Seminars and Events

Past Events

Category Seminar
Date and Time 2017-05-15 16:00 - 17:00
Venue Seminar Room A7F
Speaker Shinya Yamamoto
Affiliation Department of Molecular & Human Genetics and Program in Developmental Biology, Baylor College of Medicine, USA
Title Drosophila genetics for human biology and medicine
Poster click here to download(PDF)
Host Mitsuru Morimoto
Summary Many rare undiagnosed diseases are caused by mutations found in the patients’ genomic DNA. Identification of mutations responsible for these disorders can facilitate the understanding of biological functions of these genes in human biology. However for many neurological and most psychiatric diseases, the molecular causes are yet to be identified. By performing genetic screens in Drosophila, characterizing the in vivo function of novel genes in development, function, and maintenance in the fly nervous system, and further identifying patients with rare deleterious variants in their human homologs, we have been successful in identifying a number of new disease causing genes in human (ANKLE2 in microcephaly: Yamamoto et al., 2014 Cell, NRD1 & OGDHL in neurodegeneration: Yoon et al., 2017 Neuron). More recently, we developed a novel method to “humanize” a Drosophila gene (Bellen and Yamamoto, 2015, Cell) to study the functions of newly identified human disease-liked genes and variants in vivo in flies (TM2D3 in Alzheimer’s disease: Jakobsdottir et al., 2016, PLoS Genetics, EBF3 in a novel neurodevelopmental disorder: Chao et al., 2017, AJHG).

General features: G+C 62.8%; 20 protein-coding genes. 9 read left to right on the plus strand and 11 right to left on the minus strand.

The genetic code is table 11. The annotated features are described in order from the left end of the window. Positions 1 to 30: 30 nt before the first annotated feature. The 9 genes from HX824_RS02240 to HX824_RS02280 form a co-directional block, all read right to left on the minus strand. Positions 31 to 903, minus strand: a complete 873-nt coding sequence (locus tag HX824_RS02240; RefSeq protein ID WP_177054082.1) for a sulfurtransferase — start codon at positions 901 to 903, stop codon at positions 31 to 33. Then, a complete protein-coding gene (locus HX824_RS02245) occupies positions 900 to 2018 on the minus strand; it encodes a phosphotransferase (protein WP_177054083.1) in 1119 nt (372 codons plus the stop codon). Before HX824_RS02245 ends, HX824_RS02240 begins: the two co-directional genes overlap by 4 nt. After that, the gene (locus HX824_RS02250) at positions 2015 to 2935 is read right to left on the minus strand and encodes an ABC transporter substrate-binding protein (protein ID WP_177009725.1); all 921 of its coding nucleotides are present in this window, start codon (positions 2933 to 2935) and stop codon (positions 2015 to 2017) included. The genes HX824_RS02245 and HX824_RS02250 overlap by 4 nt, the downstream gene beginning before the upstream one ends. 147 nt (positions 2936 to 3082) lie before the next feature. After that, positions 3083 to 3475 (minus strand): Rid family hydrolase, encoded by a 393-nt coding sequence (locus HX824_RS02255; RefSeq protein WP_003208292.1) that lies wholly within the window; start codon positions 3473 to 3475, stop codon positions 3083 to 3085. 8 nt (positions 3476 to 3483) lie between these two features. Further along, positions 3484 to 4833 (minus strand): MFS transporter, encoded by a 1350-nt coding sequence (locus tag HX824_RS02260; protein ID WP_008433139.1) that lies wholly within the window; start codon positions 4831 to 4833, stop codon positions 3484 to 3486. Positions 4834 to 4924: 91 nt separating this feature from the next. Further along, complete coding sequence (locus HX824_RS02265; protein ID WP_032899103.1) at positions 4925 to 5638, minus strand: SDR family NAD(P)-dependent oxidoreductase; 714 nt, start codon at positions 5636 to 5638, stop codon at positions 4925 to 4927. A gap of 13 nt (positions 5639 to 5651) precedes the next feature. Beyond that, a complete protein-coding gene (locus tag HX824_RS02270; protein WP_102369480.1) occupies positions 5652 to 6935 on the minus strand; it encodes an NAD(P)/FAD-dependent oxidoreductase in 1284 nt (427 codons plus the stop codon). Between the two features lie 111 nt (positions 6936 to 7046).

In this seminar, I will discuss how both forward and reverse genetic strategies can aid in the function annotation of novel disease-linked human genes and variants, and will emphasize the importance and value of team science in biomedical research.